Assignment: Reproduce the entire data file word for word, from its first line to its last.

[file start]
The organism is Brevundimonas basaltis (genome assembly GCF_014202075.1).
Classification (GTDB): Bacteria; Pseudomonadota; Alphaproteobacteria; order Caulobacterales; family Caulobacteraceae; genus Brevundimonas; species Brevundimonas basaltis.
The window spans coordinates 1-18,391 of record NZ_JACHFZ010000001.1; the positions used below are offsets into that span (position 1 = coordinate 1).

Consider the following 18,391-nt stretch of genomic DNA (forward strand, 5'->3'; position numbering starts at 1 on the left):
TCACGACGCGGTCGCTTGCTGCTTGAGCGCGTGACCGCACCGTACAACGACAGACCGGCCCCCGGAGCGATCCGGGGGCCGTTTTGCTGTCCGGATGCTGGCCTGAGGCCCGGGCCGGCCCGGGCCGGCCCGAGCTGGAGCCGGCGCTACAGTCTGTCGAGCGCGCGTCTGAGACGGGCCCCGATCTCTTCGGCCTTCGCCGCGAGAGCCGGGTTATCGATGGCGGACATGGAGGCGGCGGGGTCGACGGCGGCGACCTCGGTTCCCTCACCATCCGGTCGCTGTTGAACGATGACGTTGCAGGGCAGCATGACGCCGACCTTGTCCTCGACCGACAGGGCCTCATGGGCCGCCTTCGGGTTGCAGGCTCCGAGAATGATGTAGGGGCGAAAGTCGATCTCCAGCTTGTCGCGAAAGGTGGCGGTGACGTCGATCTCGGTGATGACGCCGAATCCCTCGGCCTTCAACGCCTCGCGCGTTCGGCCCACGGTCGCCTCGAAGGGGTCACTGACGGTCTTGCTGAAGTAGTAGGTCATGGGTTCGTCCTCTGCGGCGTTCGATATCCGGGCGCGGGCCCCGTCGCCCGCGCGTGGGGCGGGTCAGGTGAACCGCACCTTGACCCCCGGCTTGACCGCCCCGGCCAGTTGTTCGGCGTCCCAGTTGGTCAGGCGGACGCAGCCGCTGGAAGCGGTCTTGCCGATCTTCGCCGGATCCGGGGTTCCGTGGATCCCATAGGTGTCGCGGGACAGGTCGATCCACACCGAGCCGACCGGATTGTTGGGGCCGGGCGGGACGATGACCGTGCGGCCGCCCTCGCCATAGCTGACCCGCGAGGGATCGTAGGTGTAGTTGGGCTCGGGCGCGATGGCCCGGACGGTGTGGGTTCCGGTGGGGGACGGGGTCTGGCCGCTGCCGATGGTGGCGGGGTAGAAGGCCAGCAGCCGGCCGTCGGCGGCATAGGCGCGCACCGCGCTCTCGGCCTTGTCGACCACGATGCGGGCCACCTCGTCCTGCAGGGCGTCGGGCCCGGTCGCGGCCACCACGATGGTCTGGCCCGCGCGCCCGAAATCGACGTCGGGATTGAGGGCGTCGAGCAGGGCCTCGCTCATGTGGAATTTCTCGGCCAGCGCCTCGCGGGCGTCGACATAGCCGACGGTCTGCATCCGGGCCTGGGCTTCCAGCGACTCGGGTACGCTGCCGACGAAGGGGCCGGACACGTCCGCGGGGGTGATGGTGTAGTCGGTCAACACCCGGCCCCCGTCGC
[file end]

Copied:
The organism is Brevundimonas basaltis (genome assembly GCF_014202075.1).
Classification (GTDB): Bacteria; Pseudomonadota; Alphaproteobacteria; order Caulobacterales; family Caulobacteraceae; genus Brevundimonas; species Brevundimonas basaltis.
The window spans coordinates 1-18,391 of record NZ_JACHFZ010000001.1; the positions used below are offsets into that span (position 1 = coordinate 1).

Consider the following 18,391-nt stretch of genomic DNA (forward strand, 5'->3'; position numbering starts at 1 on the left):
TCACGACGCGGTCGCTTGCTGCTTGAGCGCGTGACCGCACCGTACAACGACAGACCGGCCCCCGGAGCGATCCGGGGGCCGTTTTGCTGTCCGGATGCTGGCCTGAGGCCCGGGCCGGCCCGGGCCGGCCCGAGCTGGAGCCGGCGCTACAGTCTGTCGAGCGCGCGTCTGAGACGGGCCCCGATCTCTTCGGCCTTCGCCGCGAGAGCCGGGTTATCGATGGCGGACATGGAGGCGGCGGGGTCGACGGCGGCGACCTCGGTTCCCTCACCATCCGGTCGCTGTTGAACGATGACGTTGCAGGGCAGCATGACGCCGACCTTGTCCTCGACCGACAGGGCCTCATGGGCCGCCTTCGGGTTGCAGGCTCCGAGAATGATGTAGGGGCGAAAGTCGATCTCCAGCTTGTCGCGAAAGGTGGCGGTGACGTCGATCTCGGTGATGACGCCGAATCCCTCGGCCTTCAACGCCTCGCGCGTTCGGCCCACGGTCGCCTCGAAGGGGTCACTGACGGTCTTGCTGAAGTAGTAGGTCATGGGTTCGTCCTCTGCGGCGTTCGATATCCGGGCGCGGGCCCCGTCGCCCGCGCGTGGGGCGGGTCAGGTGAACCGCACCTTGACCCCCGGCTTGACCGCCCCGGCCAGTTGTTCGGCGTCCCAGTTGGTCAGGCGGACGCAGCCGCTGGAAGCGGTCTTGCCGATCTTCGCCGGATCCGGGGTTCCGTGGATCCCATAGGTGTCGCGGGACAGGTCGATCCACACCGAGCCGACCGGATTGTTGGGGCCGGGCGGGACGATGACCGTGCGGCCGCCCTCGCCATAGCTGACCCGCGAGGGATCGTAGGTGTAGTTGGGCTCGGGCGCGATGGCCCGGACGGTGTGGGTTCCGGTGGGGGACGGGGTCTGGCCGCTGCCGATGGTGGCGGGGTAGAAGGCCAGCAGCCGGCCGTCGGCGGCATAGGCGCGCACCGCGCTCTCGGCCTTGTCGACCACGATGCGGGCCACCTCGTCCTGCAGGGCGTCGGGCCCGGTCGCGGCCACCACGATGGTCTGGCCCGCGCGCCCGAAATCGACGTCGGGATTGAGGGCGTCGAGCAGGGCCTCGCTCATGTGGAATTTCTCGGCCAGCGCCTCGCGGGCGTCGACATAGCCGACGGTCTGCATCCGGGCCTGGGCTTCCAGCGACTCGGGTACGCTGCCGACGAAGGGGCCGGACACGTCCGCGGGGGTGATGGTGTAGTCGGTCAACACCCGGCCCCCGTCGC